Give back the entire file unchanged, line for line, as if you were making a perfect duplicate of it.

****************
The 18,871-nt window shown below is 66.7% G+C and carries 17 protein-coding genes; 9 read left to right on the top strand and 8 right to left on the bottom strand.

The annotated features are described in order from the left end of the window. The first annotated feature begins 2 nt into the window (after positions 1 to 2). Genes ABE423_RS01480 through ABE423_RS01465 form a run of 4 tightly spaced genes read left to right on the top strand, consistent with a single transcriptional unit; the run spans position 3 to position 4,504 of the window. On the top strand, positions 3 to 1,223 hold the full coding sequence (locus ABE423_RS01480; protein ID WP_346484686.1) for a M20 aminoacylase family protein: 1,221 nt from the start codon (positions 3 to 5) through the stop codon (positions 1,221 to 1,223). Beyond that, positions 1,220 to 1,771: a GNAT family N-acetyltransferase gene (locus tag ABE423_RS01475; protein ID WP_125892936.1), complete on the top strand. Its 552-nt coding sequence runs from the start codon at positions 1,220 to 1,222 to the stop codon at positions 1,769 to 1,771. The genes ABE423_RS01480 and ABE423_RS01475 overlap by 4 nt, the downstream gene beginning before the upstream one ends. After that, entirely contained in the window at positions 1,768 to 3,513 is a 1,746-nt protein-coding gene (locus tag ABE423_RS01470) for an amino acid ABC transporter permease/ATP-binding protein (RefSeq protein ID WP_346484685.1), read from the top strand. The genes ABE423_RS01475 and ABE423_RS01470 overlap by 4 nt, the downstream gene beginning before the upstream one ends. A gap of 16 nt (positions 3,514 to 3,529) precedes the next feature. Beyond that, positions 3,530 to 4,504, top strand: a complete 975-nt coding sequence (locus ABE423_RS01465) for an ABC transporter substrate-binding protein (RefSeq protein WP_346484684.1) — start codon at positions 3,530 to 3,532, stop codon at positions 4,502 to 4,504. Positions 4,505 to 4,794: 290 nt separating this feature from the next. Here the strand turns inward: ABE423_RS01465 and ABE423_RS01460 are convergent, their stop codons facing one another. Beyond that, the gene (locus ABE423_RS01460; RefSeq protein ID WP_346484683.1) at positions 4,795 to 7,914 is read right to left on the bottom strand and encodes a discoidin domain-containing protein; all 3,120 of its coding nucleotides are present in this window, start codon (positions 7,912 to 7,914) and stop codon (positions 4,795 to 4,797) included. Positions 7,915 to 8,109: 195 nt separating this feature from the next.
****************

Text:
The 18,871-nt window shown below is 66.7% G+C and carries 17 protein-coding genes; 9 read left to right on the top strand and 8 right to left on the bottom strand.

The annotated features are described in order from the left end of the window. The first annotated feature begins 2 nt into the window (after positions 1 to 2). Genes ABE423_RS01480 through ABE423_RS01465 form a run of 4 tightly spaced genes read left to right on the top strand, consistent with a single transcriptional unit; the run spans position 3 to position 4,504 of the window. On the top strand, positions 3 to 1,223 hold the full coding sequence (locus ABE423_RS01480; protein ID WP_346484686.1) for a M20 aminoacylase family protein: 1,221 nt from the start codon (positions 3 to 5) through the stop codon (positions 1,221 to 1,223). Beyond that, positions 1,220 to 1,771: a GNAT family N-acetyltransferase gene (locus tag ABE423_RS01475; protein ID WP_125892936.1), complete on the top strand. Its 552-nt coding sequence runs from the start codon at positions 1,220 to 1,222 to the stop codon at positions 1,769 to 1,771. The genes ABE423_RS01480 and ABE423_RS01475 overlap by 4 nt, the downstream gene beginning before the upstream one ends. After that, entirely contained in the window at positions 1,768 to 3,513 is a 1,746-nt protein-coding gene (locus tag ABE423_RS01470) for an amino acid ABC transporter permease/ATP-binding protein (RefSeq protein ID WP_346484685.1), read from the top strand. The genes ABE423_RS01475 and ABE423_RS01470 overlap by 4 nt, the downstream gene beginning before the upstream one ends. A gap of 16 nt (positions 3,514 to 3,529) precedes the next feature. Beyond that, positions 3,530 to 4,504, top strand: a complete 975-nt coding sequence (locus ABE423_RS01465) for an ABC transporter substrate-binding protein (RefSeq protein WP_346484684.1) — start codon at positions 3,530 to 3,532, stop codon at positions 4,502 to 4,504. Positions 4,505 to 4,794: 290 nt separating this feature from the next. Here the strand turns inward: ABE423_RS01465 and ABE423_RS01460 are convergent, their stop codons facing one another. Beyond that, the gene (locus ABE423_RS01460; RefSeq protein ID WP_346484683.1) at positions 4,795 to 7,914 is read right to left on the bottom strand and encodes a discoidin domain-containing protein; all 3,120 of its coding nucleotides are present in this window, start codon (positions 7,912 to 7,914) and stop codon (positions 4,795 to 4,797) included. Positions 7,915 to 8,109: 195 nt separating this feature from the next.